NORTH ANDOVER – They went to Jaime’s Restaurant expecting to attend a victory party.
Instead they heard a concession speech from state Rep. David Torrisi, whose defeat in yesterday’s Democratic primary shocked just about everybody, including the winner, Diana DiZoglio of Methuen.
DiZoglio carried every community in the district except North Andover and beat Torrisi by nearly 200 votes.
“I am so grateful for the time and energetic, consistent effort that my family, friends and neighbors have contributed to this effort. We really can make a difference. The quote that I live by is do what you can where you are with what you have. We have done just that,” DiZoglio told The Eagle-Tribune.
While Torrisi, first elected to the House in 1998, said he was “disappointed” at the outcome, he seemed to take his defeat like a good sport.
Holding his 5-week-old daughter Ella, he said, “This is what defines me. I love being a dad.”
Meanwhile, over at the Mogador on Merrimack Street in Methuen, an exultant DiZoglio, 29, basked in the glow of a victory that was hard-fought – and a surprise.
“I can’t believe it,” said DiZoglio, who was making her first run for political office.
“She didn’t have any money,” several supporters remarked. Indeed, DiZoglio knocked on an estimated 4,400 doors in the sprawling 14th Essex District, which encompasses five precincts in North Andover, three precincts in Methuen, another three in Lawrence and just one in Haverhill.
If a voter was not home, she would leave a handwritten note, asking for the person to consider voting for her Sept. 6.
“Money talks, Diana walks,” DiZoglio joked, displaying the sole of a substantially worn-out sneaker.
Torrisi acknowledged DiZoglio’s determined effort at Jaime’s.
“I do want to congratulate Diana. She worked very hard,” Torrisi said.
While Torrisi carried his hometown 942 to 402, DiZoglio clobbered him in Methuen, 767 to 265. She took Lawrence 324 to 189 and the district’s sole precinct in Haverhill 107 to 39.
“Methuen came in big,” Torrisi noted.
Torrisi, 43, said it remains to be seen what he’ll be doing come January, when his term expires. He is an attorney, though so far he hasn’t practiced law.
His family has owned and operated Jackson Lumber for more than 50 years and Torrisi works for the company. He said he will likely take some time off with his young family and eventually decide what his next move will be.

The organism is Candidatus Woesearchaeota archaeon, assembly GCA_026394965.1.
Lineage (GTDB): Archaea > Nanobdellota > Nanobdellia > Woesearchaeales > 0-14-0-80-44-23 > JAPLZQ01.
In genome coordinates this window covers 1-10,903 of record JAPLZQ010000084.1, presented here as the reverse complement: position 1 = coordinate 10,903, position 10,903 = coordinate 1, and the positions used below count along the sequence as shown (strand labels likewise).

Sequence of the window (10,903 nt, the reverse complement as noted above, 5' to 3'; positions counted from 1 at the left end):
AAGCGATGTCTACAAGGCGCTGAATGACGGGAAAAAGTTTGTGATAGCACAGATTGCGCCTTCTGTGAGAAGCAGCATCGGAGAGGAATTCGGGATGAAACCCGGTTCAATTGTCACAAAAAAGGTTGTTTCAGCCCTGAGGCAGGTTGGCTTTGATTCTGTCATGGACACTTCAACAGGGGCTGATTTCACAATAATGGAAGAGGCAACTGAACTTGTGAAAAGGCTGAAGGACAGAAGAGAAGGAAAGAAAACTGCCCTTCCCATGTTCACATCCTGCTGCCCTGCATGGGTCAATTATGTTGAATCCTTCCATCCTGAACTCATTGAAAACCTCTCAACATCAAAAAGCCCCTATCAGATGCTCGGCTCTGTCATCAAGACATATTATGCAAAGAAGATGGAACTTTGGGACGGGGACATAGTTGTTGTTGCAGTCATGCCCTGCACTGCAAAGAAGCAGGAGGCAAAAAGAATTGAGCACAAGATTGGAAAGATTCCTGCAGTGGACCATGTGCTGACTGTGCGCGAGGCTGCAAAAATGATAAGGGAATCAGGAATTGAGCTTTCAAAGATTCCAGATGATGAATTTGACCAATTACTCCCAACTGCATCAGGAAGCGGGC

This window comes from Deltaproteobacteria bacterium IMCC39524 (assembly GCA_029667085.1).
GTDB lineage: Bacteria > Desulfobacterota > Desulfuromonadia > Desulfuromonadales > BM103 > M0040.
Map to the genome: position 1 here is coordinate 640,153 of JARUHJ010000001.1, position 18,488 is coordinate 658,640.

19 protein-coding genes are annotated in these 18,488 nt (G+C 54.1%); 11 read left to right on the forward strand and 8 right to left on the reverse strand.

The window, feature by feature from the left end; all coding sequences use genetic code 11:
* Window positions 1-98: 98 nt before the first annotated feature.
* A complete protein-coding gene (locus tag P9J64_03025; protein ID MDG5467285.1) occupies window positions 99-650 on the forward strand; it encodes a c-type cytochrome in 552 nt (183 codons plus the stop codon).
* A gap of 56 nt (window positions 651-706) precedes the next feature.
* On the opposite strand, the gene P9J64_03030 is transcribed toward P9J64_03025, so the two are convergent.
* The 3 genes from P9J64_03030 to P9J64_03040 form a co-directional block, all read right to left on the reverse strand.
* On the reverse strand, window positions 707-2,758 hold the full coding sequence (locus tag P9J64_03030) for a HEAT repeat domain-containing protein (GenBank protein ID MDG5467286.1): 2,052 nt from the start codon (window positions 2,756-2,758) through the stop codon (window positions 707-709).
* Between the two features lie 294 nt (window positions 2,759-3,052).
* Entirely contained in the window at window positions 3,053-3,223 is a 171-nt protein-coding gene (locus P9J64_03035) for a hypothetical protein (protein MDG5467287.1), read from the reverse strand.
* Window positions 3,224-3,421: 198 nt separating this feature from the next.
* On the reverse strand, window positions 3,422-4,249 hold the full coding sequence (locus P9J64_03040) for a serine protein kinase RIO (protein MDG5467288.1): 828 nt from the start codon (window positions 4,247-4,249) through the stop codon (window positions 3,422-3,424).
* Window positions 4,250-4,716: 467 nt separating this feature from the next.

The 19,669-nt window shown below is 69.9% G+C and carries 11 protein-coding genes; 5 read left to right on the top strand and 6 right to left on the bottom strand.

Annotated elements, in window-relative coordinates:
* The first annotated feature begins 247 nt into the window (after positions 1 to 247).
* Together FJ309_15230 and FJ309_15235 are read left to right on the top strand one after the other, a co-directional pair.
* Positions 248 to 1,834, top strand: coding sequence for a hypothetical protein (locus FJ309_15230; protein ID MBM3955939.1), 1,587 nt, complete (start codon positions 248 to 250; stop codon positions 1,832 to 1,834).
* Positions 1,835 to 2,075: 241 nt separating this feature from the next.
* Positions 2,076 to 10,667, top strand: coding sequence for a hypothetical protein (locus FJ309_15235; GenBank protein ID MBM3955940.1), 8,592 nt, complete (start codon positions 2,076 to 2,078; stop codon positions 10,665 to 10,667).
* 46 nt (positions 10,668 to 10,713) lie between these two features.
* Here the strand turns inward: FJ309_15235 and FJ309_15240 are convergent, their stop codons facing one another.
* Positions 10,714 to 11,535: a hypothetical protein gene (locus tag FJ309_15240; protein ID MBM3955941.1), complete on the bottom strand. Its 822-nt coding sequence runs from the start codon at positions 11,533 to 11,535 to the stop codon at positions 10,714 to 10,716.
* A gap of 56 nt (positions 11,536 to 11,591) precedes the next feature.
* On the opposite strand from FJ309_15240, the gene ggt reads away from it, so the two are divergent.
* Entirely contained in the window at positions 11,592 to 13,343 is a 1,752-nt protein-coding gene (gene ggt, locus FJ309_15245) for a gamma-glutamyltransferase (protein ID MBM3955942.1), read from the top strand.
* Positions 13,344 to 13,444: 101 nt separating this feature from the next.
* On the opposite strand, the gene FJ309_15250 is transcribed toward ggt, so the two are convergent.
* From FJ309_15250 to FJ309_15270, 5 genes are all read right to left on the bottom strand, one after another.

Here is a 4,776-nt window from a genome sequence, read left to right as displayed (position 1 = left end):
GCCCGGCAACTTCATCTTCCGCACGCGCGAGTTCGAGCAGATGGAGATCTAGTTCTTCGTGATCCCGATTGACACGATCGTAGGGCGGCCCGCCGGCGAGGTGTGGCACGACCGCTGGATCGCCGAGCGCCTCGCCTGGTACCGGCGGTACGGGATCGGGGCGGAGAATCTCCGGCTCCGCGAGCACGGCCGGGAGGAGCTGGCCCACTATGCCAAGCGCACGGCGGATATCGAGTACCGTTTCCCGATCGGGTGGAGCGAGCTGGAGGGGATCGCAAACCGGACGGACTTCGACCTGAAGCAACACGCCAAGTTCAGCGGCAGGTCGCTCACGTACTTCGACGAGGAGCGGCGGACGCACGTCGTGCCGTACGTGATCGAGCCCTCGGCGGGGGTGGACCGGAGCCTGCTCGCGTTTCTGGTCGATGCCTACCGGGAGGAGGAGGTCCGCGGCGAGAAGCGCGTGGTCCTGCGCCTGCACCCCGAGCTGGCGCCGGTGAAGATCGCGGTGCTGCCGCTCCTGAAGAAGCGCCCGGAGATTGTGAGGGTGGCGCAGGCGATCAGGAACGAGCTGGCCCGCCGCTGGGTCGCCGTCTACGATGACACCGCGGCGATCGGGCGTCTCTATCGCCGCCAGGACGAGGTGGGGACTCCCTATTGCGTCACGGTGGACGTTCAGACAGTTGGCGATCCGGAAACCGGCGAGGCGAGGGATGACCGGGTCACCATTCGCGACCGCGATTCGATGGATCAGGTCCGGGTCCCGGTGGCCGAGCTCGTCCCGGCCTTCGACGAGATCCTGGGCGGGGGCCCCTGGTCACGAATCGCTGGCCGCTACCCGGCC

For DiZoglio, the next move is continuing her race for state representative into the Nov. 6 general election, when she will face her Republican opponent, Karin Rhoton, a former North Andover School Committee member. Rhoton was unopposed in her primary.
Rhoton said she is not surprised she’ll face DiZoglio instead of Torrisi.
“I think people wanted a change,” she said. Rhoton said her experience “makes me a better pick.”
DiZoglio, who was chief of staff to the president of the Professional Firefighters of Massachusetts before launching her campaign, said she is not taking anything for granted in her race against Rhoton.
While DiZoglio labored long and hard to claim the Democratic nomination, friends and family members also contributed to her success.
“Family, friends and community” made the difference for her, said her cousin Nick DiZoglio, who helped run the campaign. Their uncle Joseph DiZoglio, a retired Lawrence police officer who is 83 but could easily pass for 63 or younger, accompanied the candidate on many of her door-to-door hikes.
“She lost 18 pounds,” Joseph DiZoglio said. His niece’s “very personable” nature helped win her many supporters, he added.
Karla Chavez, who attended Fellowship Christian Academy in Methuen with DiZoglio when they were much younger, said her friend also earned support because she’s a good listener.
Many of the 14 Essex’s voters, especially in the Lawrence precincts, speak Spanish as their first language. DiZoglio majored in Spanish at Wellesley College and speaks the language fluently.
Chavez and her parents, Carlos and Ofilia Chavez, all of Booth Road, Methuen, said DiZoglio’s linguistical skills helped her, but that her charisma and genuineness sealed the deal with many voters.
Throughout her campaign, DiZoglio stressed her working class background. She picked up a number of endorsements from unions, including Local 175 of the Laborers’ International Union of North America.
Michael Gagliardi, business manager for the local, said the endorsement
was a “risky” move on the part of the union, but he and other members believe DiZoglio “shares the values of working families in the district.”